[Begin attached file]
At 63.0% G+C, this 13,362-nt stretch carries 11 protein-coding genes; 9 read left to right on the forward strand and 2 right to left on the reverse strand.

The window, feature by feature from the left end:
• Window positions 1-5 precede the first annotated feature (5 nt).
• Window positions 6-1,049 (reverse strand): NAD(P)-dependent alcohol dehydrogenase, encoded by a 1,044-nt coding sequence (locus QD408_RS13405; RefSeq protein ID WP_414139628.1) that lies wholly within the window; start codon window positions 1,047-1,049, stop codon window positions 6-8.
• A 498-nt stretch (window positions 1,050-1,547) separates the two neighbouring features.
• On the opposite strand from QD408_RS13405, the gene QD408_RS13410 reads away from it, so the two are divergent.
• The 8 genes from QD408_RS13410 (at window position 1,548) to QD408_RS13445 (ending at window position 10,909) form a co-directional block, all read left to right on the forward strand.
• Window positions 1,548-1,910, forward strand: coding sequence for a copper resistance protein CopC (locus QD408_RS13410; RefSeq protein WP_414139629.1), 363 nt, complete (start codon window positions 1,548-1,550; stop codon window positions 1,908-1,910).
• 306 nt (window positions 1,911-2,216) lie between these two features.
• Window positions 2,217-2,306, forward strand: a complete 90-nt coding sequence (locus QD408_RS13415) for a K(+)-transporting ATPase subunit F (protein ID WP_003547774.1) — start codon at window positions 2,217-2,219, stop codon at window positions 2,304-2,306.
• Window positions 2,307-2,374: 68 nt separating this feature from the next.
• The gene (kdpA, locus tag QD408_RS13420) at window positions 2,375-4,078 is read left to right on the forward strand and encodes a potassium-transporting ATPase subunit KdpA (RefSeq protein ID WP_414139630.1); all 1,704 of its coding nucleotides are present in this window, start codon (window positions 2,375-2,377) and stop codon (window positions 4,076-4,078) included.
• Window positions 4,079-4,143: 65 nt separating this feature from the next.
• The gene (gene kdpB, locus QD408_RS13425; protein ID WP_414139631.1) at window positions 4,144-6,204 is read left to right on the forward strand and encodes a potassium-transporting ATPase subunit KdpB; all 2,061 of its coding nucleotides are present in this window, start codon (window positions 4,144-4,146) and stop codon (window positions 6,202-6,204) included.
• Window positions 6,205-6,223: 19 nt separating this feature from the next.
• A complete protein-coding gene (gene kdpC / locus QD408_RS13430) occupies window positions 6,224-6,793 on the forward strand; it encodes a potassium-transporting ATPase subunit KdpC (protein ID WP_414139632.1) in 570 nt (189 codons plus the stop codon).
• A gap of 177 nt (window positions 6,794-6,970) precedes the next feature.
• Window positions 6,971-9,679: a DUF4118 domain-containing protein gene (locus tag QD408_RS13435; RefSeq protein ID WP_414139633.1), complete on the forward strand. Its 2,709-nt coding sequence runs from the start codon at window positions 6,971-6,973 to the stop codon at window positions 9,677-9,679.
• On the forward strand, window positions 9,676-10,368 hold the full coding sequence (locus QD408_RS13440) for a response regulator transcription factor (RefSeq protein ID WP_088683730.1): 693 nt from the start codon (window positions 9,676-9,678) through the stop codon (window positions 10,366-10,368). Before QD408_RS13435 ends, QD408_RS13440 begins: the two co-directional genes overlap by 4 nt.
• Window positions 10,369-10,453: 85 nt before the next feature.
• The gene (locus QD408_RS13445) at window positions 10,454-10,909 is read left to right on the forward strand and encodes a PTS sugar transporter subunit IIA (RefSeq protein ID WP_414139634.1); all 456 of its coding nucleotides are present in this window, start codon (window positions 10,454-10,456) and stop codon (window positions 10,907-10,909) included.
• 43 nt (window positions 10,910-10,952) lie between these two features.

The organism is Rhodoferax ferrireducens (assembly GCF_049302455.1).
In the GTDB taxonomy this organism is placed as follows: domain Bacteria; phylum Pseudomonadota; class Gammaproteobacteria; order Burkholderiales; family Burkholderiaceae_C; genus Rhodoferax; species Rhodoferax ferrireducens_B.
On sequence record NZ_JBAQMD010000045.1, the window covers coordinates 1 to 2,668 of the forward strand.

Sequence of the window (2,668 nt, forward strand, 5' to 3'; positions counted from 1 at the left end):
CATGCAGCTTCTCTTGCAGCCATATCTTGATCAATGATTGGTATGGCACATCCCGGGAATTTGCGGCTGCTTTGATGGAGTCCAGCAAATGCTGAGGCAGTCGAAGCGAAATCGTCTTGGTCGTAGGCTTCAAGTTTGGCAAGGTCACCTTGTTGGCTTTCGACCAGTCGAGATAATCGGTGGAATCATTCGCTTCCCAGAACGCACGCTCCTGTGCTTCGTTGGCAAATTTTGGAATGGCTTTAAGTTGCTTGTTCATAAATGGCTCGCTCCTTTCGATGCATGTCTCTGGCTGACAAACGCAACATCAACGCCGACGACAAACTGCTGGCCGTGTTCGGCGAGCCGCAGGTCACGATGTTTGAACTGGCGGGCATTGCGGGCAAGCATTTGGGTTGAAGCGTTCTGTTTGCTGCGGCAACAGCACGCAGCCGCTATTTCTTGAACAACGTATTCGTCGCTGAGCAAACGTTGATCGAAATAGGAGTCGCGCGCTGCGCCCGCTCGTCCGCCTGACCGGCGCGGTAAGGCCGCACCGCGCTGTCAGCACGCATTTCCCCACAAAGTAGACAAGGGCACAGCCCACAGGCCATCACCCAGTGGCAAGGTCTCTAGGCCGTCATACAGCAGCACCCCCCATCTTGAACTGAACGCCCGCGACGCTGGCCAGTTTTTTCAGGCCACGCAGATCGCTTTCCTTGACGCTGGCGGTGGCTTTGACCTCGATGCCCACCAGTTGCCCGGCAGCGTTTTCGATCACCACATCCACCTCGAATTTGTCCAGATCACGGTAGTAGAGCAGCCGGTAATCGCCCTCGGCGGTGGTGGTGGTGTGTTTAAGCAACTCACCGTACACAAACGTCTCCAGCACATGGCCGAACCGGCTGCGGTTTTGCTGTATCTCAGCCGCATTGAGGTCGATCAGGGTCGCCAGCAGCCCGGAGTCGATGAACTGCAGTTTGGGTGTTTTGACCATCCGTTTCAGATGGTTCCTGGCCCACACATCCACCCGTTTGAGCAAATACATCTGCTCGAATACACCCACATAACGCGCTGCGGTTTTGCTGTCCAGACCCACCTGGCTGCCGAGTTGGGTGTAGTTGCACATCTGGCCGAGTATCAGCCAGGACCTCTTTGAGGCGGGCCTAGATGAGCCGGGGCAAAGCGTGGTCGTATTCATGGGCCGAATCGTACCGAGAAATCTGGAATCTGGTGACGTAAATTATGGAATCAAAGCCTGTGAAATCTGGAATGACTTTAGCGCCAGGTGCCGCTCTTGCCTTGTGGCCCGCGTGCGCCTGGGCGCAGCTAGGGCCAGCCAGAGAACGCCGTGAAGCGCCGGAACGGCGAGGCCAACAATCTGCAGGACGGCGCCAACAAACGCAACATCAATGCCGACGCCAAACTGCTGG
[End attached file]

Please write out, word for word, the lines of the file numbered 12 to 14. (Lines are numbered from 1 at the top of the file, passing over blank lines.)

• The gene (kdpA, locus tag QD408_RS13420) at window positions 2,375-4,078 is read left to right on the forward strand and encodes a potassium-transporting ATPase subunit KdpA (RefSeq protein ID WP_414139630.1); all 1,704 of its coding nucleotides are present in this window, start codon (window positions 2,375-2,377) and stop codon (window positions 4,076-4,078) included.
• Window positions 4,079-4,143: 65 nt separating this feature from the next.
• The gene (gene kdpB, locus QD408_RS13425; protein ID WP_414139631.1) at window positions 4,144-6,204 is read left to right on the forward strand and encodes a potassium-transporting ATPase subunit KdpB; all 2,061 of its coding nucleotides are present in this window, start codon (window positions 4,144-4,146) and stop codon (window positions 6,202-6,204) included.